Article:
The following week, I received the ground plans. However, they did not have a scale listed on them and had few details. The latter was good because it made these charts clear but the former made it difficult to draw out clear boundaries and begin my garden plan. I arranged another meeting with Shane De Wiggins from the Buildings and Grounds Department to discuss these issues and draw clear boundaries. It turned out that the map I was using had an approximate scale that was good for an architect, artist, or laborer, but may not have been acceptable at an engineer. As a result, Shane and I had to approximate the scale by taking measurements with a ruler for a given distance on paper and, using a ticking wheel, measure that distance on the ground. Afterwards, simple algebra could be used to determine the scale. We did this, using the circumference and radius of the patio as examples. We found an approximate scale of 1”=9’. Using my ruler and (circle drawing) compass, I drew the general boundaries on the map and created the outlines for my garden designs.

When the meetings with the OWU Buildings and Grounds Department had concluded and I had drawn the boundaries confidently, I met with Dr. David Johnson to discuss which plants to choose. He was dismayed to see that the areas I ended up with were on higher ground because that meant that the swampy wetland plants on the list for a previous project were not appropriate for this project. He suggested that whatever I do, I should be mindful of the distance between the plants and be sure to give them more room than they officially need. I had remembered this was important in my Eagle project: a coneflower may seem skinny, but its root ball is big and requires more than one exact square foot. He also told me that a raingarden would be most effective for these areas because a rain garden is on the top of a big slope and absorbs pollution before it can enter the waterways below. He told me to look up rain garden plans for ideas and lists.

I followed Dr. Johnson’s instructions and looked up rain garden plans and pored over the lists of plants to come up with a proper design for my two areas. I wanted all native plants, a mix of grasses and flowers, a mixture of plants that would bloom in different seasons so the gardens could be attractive all year round, plants that were attractive to native wildlife, and plants that were suited for the wet and dry fluctuation of a rain garden. I found plenty of good sources, with information that was confirmed on most sites, and discovered unforeseen steps and costs.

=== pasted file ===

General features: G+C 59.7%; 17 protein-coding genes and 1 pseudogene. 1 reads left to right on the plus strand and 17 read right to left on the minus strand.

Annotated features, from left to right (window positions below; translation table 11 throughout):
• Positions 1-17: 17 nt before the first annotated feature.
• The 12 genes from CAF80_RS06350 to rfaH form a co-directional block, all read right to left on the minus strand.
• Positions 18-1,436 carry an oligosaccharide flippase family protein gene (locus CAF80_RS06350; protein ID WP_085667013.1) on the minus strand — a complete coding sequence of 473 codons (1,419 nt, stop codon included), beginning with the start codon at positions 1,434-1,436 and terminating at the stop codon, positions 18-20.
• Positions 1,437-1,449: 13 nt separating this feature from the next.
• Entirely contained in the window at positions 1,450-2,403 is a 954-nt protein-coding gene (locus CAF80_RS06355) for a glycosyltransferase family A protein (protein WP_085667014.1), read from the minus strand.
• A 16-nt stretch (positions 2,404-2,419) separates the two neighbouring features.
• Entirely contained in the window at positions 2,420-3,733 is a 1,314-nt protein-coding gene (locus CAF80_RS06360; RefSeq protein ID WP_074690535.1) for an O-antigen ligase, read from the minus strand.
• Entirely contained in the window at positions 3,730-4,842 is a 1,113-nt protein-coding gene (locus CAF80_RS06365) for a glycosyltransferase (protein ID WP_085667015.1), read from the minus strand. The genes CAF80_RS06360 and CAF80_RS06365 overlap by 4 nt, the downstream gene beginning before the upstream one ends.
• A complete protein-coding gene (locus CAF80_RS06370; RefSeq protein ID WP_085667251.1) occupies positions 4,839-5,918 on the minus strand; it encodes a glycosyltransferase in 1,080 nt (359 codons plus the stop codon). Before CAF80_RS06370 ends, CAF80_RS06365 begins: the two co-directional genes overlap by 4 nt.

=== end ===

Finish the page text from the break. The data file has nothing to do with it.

To build a rain garden, one first needs a location that is on high ground near a drainage area, like a stream, river, ditch, pond or lake, but not immediately next to it. Ideally, it would also be underneath the roof of a building, so it can catch, absorb, and filter polluted runoff as directly as possible. The latter point did not fit the description for my garden areas, but the former certainly did, so I went ahead with the rain garden. The next step is to test the soil to figure out the proportion of clay, silt, and sand in it. After that, one needs to pull out all the existing grass and dig a ditch with an even depth where the new garden will be. The depth of the new garden pit depends on the composition of the soil below. That way, if the garden is on a slight slope, which both of these are, runoff will gather in the rain garden and be absorbed instead of continuing to run down the hill. This ditch needs to be filled with a sand, silt, and topsoil mixture of different composition and type depending on the composition. The volume of mixture required can be determined by multiplying the depth by the square area for cubic units of topsoil/sand/silt mixture. Because the soil in this area is a harsh clay made more inhospitable by building rubble and compaction, the ditch will likely need to be quite deep (at least 6”). I ran out of time for soil tests and my measurements of garden cannot be final until trial and error has proven them to work. As a result, I do not know the price for this digging and extra soil, but I do know that it will need to be taken into account and funded at some point. After digging out this area but before filling it with the soil mixture, a wall, or berm needs to be established along the edge of the garden. This wall will likely be made of rocks, as they are sturdy, weather resistant, and attractive. This wall helps protect the plants within the garden, preserve the layer of topsoil, and trap polluted water in the garden area so the plants can absorb it before it runs off into the pond below.